A study compares two treatments for a disease. A pre-agreed outcome is measured, and the results are compared in the two groups. The p value for the statistical text is 0.75, so the treatments are equivalent.
A lovely article in Advances in Physiology Education leads us through these concepts, especially when using a continuous variable to distinguish categories. Their example uses plasma lactate and mortality in overheated frogs which, as shown in the figure, shows a significant difference in median value between survivors and nonsurvivors, albeit with a great deal of overlap. How can we use these data to predict mortality in frogs?
The receiver-operator characteristic curve (ROC) is the answer. This technique was used to see how operators of radar receivers distinguished signals from background.
The curve is generated by plotting sensitivity vs 1-specificity. As shown in the lower graph, the area under the curve should be >50% (the value for the dotted line of no predictive value). The closer the value is to 100%, the better the test's discrimination value.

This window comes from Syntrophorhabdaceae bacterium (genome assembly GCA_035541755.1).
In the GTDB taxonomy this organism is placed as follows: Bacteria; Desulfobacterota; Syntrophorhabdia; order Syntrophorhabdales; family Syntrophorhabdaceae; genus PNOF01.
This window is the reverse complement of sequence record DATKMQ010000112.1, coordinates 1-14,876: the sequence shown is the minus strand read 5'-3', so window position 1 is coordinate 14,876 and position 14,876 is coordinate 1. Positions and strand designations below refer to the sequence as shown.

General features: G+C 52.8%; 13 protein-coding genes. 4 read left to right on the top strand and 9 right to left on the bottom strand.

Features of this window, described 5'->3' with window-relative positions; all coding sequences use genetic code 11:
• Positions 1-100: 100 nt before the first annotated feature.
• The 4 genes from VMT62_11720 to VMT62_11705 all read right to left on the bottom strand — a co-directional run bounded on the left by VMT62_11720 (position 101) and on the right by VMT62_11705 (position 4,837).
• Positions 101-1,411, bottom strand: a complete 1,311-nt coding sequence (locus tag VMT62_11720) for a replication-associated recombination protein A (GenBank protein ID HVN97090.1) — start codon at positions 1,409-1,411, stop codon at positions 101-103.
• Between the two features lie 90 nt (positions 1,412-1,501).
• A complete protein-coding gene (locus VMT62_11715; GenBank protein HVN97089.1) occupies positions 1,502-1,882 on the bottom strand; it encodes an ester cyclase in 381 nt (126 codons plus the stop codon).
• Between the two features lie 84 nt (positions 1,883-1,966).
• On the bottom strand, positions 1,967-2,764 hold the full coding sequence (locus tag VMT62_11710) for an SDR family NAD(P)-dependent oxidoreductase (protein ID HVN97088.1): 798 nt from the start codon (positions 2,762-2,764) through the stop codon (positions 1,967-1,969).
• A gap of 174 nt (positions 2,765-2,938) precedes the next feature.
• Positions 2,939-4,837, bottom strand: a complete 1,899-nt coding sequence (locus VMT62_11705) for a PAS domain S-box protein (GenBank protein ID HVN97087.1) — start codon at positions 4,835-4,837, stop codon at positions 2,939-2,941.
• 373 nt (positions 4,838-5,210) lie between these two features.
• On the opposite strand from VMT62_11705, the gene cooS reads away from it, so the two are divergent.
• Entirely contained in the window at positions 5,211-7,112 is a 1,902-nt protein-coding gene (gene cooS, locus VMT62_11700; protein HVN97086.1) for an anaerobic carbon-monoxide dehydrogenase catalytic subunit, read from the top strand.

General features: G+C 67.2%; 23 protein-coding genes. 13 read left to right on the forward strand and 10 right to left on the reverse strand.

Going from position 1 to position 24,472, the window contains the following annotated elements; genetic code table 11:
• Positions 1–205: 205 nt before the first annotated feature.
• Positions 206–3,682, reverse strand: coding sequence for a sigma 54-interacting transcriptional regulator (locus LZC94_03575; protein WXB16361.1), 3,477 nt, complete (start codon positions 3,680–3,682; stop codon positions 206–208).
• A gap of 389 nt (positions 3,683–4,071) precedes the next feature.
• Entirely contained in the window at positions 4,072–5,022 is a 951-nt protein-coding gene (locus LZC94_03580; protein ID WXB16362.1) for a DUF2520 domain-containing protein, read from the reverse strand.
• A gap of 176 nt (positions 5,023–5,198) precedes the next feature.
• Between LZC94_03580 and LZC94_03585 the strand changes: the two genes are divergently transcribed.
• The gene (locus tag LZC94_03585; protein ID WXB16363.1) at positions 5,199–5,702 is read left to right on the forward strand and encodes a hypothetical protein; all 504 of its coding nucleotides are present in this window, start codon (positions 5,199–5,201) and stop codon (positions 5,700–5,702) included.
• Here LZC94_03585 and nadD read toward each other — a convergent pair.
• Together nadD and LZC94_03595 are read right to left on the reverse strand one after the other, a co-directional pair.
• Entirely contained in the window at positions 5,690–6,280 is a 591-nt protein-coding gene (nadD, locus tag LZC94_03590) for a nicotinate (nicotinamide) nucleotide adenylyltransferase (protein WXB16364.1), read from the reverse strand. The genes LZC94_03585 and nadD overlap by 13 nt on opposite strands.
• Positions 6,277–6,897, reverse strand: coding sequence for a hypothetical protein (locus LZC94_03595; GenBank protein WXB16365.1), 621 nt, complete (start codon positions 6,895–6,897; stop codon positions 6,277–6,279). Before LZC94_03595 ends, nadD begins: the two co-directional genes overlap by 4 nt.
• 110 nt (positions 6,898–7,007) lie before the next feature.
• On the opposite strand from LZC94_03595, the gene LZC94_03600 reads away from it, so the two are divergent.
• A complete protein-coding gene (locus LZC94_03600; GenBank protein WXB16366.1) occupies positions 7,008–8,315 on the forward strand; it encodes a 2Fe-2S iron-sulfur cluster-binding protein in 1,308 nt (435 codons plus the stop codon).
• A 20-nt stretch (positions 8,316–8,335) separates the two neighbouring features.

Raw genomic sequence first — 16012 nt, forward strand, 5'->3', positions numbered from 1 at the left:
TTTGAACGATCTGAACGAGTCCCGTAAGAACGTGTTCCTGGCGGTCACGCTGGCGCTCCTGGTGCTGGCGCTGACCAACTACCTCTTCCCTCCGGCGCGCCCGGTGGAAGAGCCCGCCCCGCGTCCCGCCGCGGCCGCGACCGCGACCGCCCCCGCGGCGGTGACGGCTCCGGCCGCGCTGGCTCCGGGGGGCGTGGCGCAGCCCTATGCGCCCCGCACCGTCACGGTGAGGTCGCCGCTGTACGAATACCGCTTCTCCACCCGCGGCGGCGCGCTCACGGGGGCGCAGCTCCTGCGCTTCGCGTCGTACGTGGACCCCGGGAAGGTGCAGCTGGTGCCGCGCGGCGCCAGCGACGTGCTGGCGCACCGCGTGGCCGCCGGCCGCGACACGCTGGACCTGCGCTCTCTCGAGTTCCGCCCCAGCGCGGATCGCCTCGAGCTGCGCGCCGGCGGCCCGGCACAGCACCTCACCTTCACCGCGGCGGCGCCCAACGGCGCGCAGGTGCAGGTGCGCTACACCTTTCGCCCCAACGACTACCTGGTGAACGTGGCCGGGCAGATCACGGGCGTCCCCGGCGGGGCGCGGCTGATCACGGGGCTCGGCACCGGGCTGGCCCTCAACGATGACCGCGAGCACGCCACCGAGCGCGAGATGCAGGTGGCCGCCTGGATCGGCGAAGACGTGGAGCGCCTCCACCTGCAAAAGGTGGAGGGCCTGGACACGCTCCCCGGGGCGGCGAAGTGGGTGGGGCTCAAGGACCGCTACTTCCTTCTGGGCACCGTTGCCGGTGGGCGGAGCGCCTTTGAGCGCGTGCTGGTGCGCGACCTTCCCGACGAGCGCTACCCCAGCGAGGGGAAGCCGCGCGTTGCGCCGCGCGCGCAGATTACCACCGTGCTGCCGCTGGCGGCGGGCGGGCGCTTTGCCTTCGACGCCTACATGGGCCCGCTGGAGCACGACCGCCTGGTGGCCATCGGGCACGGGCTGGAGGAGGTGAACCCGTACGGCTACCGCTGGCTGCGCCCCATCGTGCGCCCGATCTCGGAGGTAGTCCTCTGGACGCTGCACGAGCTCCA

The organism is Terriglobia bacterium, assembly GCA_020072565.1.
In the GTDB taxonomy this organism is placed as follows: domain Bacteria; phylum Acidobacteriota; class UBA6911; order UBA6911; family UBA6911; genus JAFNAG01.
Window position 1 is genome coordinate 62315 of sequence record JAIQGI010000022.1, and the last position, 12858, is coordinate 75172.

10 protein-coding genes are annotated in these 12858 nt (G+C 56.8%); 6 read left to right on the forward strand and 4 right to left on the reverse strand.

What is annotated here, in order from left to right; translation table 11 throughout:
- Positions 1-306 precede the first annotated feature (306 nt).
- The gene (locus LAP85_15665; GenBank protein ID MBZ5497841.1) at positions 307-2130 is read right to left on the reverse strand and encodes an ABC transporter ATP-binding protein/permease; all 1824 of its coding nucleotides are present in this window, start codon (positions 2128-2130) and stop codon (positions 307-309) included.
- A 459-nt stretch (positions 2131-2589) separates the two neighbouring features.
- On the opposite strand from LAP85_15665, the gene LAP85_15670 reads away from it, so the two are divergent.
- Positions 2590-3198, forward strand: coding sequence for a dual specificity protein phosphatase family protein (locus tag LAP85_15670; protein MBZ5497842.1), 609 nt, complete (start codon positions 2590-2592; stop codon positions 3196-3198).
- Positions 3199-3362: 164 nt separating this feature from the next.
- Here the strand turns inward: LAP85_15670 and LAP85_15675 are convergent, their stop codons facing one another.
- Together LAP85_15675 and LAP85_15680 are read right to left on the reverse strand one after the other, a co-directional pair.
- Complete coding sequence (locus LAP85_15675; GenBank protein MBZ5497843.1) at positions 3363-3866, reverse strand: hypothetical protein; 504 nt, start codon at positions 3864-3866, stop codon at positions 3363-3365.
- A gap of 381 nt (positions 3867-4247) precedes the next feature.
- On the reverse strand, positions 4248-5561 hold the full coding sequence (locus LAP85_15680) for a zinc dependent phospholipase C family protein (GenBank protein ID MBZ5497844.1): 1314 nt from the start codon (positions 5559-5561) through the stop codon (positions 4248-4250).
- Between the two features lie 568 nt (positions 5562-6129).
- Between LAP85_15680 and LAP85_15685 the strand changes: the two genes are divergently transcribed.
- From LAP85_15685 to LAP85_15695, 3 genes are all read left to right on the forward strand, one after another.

The piece goes on to demonstrate effects of sample size on analyses and a consideration of the power of a negative study. Power is the chance of failing to find a difference in samples when one exists; it must be considered before one concludes that two things are the same.
These concepts confuse a lot of people in science and medicine. As more laypeople directly access the biomedical literature, we must be prepared to discuss these issues with a broad audience. This article provides some concrete examples to help walk readers through the issues.